Tearful relatives seek answers on Red Sea ferry
Tears dripped from Tayseer Higazy's face as she sat praying, desperate for word on survivors of a Red Sea.india Updated: Feb 04, 2006 13:57 IST
Tears dripped from Tayseer Higazy's face as she sat praying, desperate for word on survivors of a Red Sea ferry disaster in which hundreds were feared dead.
"I only want my son," Higazy, mother of a 25-year-old ship worker, said with a sob. "We came here to ask about him but they tell us they have no information."
Sitting in a guesthouse, the middle-aged woman from Cairo was among crowds of anxious people in this port city where the doomed ferry was headed before it sank on an overnight trip from Dubah, Saudi Arabia, Friday.
Mindful of the mood of frustration, dozens of helmeted riot police with shields lined up in front of Safaga's port and the office of the company that owns the ship, barring anyone from entering.
Egyptian officials said some 1,400 passengers and crew, most of them Egyptian, were aboard the al-Salam Boccaccio ferry and at least 293 survived.
Several injured people were taken to a hospital in the resort of Hurghada, 60 km to the north of Safaga. Hopes remained that a growing search and rescue operation would recover more survivors.
Truckloads of Egyptians from southern villages along the Nile arrived in Safaga seeking information on their loved ones. Others lined up at public phones trying to get statements from officials, but to no avail.
Ambulances drove in and out of the port without carrying any bodies.
Most of the ship passengers were Egyptians working in the Gulf, while others were stragglers from the Haj pilgrimage in Saudi Arabia.
Mourid Khalil said he heard about the accident on television and was contacted by his family to find out the fate of his second cousin who was coming from Kuwait, where he worked. He was angry at the authorities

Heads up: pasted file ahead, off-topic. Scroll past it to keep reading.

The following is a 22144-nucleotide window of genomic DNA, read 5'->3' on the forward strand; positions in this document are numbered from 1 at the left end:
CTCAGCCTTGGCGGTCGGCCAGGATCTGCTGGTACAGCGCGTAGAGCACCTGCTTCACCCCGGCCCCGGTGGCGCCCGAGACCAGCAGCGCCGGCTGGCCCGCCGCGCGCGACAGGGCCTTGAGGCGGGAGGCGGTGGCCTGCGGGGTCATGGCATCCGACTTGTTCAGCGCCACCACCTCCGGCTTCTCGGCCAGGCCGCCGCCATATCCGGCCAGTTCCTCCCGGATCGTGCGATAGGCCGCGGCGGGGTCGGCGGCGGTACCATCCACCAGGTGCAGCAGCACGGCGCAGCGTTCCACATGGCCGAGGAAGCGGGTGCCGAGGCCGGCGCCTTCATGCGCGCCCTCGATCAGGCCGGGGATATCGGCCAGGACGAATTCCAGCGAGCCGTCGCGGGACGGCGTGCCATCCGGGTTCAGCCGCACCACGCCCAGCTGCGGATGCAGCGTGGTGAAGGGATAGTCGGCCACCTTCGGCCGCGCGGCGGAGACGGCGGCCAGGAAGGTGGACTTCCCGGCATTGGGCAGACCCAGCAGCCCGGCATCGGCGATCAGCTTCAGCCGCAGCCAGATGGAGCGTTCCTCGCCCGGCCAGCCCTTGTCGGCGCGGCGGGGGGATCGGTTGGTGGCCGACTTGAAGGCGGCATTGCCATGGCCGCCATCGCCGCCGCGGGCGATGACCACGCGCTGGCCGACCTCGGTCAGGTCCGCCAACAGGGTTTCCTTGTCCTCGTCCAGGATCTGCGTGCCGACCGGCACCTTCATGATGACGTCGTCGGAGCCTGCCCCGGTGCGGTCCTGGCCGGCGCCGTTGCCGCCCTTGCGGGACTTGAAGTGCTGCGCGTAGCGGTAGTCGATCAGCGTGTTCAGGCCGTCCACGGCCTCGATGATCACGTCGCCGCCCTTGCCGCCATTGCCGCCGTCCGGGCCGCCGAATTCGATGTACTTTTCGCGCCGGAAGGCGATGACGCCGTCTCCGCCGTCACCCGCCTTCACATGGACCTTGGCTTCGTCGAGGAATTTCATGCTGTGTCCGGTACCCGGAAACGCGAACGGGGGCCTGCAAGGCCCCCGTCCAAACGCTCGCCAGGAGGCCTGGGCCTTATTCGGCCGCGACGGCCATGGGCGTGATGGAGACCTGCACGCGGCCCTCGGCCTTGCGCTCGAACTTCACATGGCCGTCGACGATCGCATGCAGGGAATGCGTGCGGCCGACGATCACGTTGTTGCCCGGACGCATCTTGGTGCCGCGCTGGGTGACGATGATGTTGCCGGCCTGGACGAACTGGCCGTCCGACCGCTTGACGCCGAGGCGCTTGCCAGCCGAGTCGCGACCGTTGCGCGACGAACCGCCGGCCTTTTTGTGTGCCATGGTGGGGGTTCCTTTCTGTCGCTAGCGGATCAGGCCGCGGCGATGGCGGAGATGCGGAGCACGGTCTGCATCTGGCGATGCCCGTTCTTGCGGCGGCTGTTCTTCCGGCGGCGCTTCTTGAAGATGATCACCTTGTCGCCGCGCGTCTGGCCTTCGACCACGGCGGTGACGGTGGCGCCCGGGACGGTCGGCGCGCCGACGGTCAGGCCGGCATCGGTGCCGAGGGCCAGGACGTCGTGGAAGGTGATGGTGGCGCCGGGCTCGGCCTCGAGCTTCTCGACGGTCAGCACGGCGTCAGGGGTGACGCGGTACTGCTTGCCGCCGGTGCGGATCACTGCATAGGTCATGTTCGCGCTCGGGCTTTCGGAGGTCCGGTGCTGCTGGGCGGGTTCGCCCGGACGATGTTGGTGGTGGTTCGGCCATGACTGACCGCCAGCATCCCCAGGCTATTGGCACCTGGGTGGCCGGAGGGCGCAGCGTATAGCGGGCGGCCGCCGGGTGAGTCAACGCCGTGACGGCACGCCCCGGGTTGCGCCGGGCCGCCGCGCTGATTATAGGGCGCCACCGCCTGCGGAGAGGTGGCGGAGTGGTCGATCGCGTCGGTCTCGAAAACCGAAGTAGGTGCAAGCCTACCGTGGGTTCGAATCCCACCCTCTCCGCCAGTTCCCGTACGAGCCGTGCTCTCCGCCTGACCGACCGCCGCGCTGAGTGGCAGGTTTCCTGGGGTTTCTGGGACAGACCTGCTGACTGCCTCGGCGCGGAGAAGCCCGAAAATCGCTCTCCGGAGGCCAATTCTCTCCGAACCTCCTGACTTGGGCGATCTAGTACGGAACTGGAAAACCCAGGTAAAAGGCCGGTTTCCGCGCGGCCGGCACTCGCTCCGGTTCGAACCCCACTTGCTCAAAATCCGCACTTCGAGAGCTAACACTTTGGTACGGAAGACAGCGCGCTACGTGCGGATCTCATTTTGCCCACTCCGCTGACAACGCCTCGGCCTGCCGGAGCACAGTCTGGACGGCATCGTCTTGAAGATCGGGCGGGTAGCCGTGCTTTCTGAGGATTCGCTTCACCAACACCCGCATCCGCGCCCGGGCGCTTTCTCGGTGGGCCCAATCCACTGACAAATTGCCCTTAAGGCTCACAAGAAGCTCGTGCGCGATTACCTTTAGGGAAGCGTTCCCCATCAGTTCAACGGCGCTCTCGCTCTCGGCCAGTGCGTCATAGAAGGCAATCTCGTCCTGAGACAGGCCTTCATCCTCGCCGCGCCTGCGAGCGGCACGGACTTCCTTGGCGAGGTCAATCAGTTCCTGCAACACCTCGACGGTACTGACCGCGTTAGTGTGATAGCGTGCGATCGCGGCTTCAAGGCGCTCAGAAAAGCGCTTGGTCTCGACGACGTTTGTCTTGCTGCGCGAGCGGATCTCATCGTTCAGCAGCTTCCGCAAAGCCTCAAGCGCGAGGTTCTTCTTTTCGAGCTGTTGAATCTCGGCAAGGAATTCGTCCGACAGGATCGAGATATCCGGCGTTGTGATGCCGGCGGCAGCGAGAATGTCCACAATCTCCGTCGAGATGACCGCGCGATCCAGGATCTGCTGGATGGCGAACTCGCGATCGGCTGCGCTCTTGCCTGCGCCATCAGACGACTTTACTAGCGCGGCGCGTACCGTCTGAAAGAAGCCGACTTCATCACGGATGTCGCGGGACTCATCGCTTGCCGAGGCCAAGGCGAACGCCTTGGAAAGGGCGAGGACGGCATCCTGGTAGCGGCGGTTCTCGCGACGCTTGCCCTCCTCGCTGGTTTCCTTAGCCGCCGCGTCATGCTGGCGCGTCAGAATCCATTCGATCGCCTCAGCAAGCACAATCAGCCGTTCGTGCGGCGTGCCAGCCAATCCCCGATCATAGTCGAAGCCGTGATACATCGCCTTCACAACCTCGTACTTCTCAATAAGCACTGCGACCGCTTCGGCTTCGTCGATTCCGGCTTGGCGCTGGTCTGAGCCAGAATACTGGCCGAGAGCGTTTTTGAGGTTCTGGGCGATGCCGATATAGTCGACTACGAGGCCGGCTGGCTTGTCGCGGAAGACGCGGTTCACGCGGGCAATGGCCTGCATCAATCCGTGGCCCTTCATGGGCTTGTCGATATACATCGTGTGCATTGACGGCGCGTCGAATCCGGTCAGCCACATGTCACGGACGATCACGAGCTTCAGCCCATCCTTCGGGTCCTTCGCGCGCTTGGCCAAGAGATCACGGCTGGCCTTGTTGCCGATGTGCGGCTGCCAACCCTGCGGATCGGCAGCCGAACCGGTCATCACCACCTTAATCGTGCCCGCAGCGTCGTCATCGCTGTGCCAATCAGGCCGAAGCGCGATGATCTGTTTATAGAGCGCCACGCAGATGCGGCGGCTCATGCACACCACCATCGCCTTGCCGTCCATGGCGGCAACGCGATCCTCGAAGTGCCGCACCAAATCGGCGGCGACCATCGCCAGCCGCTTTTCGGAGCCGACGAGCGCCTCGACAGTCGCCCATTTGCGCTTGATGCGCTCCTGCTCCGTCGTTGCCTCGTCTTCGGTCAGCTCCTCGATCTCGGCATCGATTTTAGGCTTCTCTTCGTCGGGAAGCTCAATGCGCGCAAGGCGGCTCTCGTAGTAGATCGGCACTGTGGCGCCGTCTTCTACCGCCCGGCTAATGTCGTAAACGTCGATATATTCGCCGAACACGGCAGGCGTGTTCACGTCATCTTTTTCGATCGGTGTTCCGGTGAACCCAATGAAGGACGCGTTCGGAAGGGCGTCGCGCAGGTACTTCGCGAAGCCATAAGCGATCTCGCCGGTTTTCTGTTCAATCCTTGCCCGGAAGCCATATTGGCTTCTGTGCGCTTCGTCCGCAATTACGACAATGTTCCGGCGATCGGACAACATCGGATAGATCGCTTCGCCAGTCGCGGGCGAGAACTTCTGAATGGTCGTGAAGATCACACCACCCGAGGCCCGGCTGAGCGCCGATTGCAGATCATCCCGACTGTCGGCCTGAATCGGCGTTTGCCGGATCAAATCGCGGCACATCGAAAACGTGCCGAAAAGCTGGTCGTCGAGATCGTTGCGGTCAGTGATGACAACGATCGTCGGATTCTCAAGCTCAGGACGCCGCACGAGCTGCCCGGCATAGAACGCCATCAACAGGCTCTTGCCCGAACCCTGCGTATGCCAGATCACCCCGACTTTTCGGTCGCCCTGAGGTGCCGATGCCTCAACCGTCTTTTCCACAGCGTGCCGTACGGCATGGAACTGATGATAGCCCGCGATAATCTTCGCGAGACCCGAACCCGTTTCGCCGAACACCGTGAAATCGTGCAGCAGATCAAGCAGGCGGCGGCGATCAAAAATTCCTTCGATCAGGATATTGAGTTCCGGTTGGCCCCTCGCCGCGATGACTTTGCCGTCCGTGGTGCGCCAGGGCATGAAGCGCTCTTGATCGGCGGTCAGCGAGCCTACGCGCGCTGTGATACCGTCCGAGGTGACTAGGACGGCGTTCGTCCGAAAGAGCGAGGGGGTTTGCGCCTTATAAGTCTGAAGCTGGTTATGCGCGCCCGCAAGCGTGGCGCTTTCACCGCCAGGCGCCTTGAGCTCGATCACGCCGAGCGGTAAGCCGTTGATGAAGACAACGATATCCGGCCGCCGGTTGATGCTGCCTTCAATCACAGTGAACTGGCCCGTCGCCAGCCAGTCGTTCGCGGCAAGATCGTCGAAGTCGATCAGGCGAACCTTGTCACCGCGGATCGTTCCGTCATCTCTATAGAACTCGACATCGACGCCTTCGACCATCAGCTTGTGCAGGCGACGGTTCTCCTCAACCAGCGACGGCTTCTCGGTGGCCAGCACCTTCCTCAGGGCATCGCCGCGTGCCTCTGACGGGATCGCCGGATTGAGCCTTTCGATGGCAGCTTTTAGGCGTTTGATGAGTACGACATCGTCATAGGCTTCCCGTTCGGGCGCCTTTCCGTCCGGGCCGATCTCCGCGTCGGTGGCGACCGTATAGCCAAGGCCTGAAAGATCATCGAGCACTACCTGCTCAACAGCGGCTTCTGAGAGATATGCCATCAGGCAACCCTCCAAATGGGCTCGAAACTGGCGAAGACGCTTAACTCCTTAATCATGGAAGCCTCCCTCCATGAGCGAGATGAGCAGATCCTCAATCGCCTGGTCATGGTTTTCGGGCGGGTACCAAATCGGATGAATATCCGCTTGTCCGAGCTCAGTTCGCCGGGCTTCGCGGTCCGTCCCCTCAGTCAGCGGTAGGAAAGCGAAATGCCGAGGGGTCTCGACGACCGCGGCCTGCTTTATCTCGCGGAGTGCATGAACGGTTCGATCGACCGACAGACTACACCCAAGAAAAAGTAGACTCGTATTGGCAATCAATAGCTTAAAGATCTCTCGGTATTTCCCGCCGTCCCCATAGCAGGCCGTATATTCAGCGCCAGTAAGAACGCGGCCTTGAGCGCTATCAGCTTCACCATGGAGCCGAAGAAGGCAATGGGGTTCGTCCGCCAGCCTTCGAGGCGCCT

"They just tell us there is nothing at all, there is no information, even though we have been asking them repeatedly. All we want to know if he is missing or has survived," he said.
Relatives of passengers said they asked the authorities for a list of names of the survivors but got none, raising their anxiety even more.
An official at the Red Sea governor' office said that rescue teams were sent out to sea and 30 survivors were due to reach Egypt later Friday. The survivors were picked up 90 km south of Safaga, closer to the Saudi port of Dhiba, the source said.
But the wait was nerve-wracking. Ezz Eddine Abdel Hakim, an elderly man from Qena, stood weeping surrounded by a crowd.
"Every time we ask them, they say they don't have information and that no statements were released," he said waving his hand in a dismissive sign.
"The question is why the Egyptian authorities are still not aware of who sank and who died. We have been making a million phone calls, but no one wants to answer us."
Abdel Hakim, whose 42-year-old cousin was returning from Saudi Arabia after working as a teacher, said he and other relatives stood for hours at the port without getting any news.
"Then we went to the Safaga hospital, but the security police did not allow us to enter," Abdel Hakim said.